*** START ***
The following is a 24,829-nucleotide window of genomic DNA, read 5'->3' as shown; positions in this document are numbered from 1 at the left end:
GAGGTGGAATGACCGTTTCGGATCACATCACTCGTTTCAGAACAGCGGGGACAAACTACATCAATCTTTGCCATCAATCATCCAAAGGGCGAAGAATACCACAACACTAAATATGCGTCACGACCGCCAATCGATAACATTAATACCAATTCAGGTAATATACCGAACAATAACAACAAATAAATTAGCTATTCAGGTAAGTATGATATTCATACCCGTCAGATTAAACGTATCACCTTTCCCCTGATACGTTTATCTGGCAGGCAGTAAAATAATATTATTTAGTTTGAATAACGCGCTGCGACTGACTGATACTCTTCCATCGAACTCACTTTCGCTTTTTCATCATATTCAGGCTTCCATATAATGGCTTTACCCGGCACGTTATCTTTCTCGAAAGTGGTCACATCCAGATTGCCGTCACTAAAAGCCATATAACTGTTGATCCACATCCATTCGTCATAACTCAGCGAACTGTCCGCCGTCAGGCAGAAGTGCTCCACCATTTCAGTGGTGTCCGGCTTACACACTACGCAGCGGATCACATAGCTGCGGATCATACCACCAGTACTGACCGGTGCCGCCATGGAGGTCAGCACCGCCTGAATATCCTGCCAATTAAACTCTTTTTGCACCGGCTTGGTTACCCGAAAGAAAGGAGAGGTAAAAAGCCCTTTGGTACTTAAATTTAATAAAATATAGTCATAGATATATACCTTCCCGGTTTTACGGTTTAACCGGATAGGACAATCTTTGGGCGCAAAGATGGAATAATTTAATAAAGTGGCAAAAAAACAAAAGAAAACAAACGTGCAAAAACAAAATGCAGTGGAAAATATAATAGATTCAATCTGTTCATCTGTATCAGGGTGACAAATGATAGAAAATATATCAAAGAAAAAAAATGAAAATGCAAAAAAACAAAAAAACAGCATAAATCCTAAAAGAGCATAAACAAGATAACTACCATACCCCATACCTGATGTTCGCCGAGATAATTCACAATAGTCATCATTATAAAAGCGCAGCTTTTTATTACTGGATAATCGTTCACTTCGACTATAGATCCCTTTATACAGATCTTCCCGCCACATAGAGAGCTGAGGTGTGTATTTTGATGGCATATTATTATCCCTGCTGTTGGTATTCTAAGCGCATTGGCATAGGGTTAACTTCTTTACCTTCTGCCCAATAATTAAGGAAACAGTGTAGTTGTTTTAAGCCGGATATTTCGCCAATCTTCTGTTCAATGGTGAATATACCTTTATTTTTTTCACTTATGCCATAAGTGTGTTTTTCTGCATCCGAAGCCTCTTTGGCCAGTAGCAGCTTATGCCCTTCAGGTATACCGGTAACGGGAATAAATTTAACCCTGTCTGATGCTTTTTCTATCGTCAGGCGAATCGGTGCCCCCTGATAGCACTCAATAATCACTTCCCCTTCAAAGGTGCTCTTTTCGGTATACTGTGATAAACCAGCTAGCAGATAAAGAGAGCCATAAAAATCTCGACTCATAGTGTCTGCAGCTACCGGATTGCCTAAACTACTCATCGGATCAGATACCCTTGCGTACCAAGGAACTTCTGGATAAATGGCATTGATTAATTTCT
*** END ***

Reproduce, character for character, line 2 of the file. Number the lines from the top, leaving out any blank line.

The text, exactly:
GAGGTGGAATGACCGTTTCGGATCACATCACTCGTTTCAGAACAGCGGGGACAAACTACATCAATCTTTGCCATCAATCATCCAAAGGGCGAAGAATACCACAACACTAAATATGCGTCACGACCGCCAATCGATAACATTAATACCAATTCAGGTAATATACCGAACAATAACAACAAATAAATTAGCTATTCAGGTAAGTATGATATTCATACCCGTCAGATTAAACGTATCACCTTTCCCCTGATACGTTTATCTGGCAGGCAGTAAAATAATATTATTTAGTTTGAATAACGCGCTGCGACTGACTGATACTCTTCCATCGAACTCACTTTCGCTTTTTCATCATATTCAGGCTTCCATATAATGGCTTTACCCGGCACGTTATCTTTCTCGAAAGTGGTCACATCCAGATTGCCGTCACTAAAAGCCATATAACTGTTGATCCACATCCATTCGTCATAACTCAGCGAACTGTCCGCCGTCAGGCAGAAGTGCTCCACCATTTCAGTGGTGTCCGGCTTACACACTACGCAGCGGATCACATAGCTGCGGATCATACCACCAGTACTGACCGGTGCCGCCATGGAGGTCAGCACCGCCTGAATATCCTGCCAATTAAACTCTTTTTGCACCGGCTTGGTTACCCGAAAGAAAGGAGAGGTAAAAAGCCCTTTGGTACTTAAATTTAATAAAATATAGTCATAGATATATACCTTCCCGGTTTTACGGTTTAACCGGATAGGACAATCTTTGGGCGCAAAGATGGAATAATTTAATAAAGTGGCAAAAAAACAAAAGAAAACAAACGTGCAAAAACAAAATGCAGTGGAAAATATAATAGATTCAATCTGTTCATCTGTATCAGGGTGACAAATGATAGAAAATATATCAAAGAAAAAAAATGAAAATGCAAAAAAACAAAAAAACAGCATAAATCCTAAAAGAGCATAAACAAGATAACTACCATACCCCATACCTGATGTTCGCCGAGATAATTCACAATAGTCATCATTATAAAAGCGCAGCTTTTTATTACTGGATAATCGTTCACTTCGACTATAGATCCCTTTATACAGATCTTCCCGCCACATAGAGAGCTGAGGTGTGTATTTTGATGGCATATTATTATCCCTGCTGTTGGTATTCTAAGCGCATTGGCATAGGGTTAACTTCTTTACCTTCTGCCCAATAATTAAGGAAACAGTGTAGTTGTTTTAAGCCGGATATTTCGCCAATCTTCTGTTCAATGGTGAATATACCTTTATTTTTTTCACTTATGCCATAAGTGTGTTTTTCTGCATCCGAAGCCTCTTTGGCCAGTAGCAGCTTATGCCCTTCAGGTATACCGGTAACGGGAATAAATTTAACCCTGTCTGATGCTTTTTCTATCGTCAGGCGAATCGGTGCCCCCTGATAGCACTCAATAATCACTTCCCCTTCAAAGGTGCTCTTTTCGGTATACTGTGATAAACCAGCTAGCAGATAAAGAGAGCCATAAAAATCTCGACTCATAGTGTCTGCAGCTACCGGATTGCCTAAACTACTCATCGGATCAGATACCCTTGCGTACCAAGGAACTTCTGGATAAATGGCATTGATTAATTTCT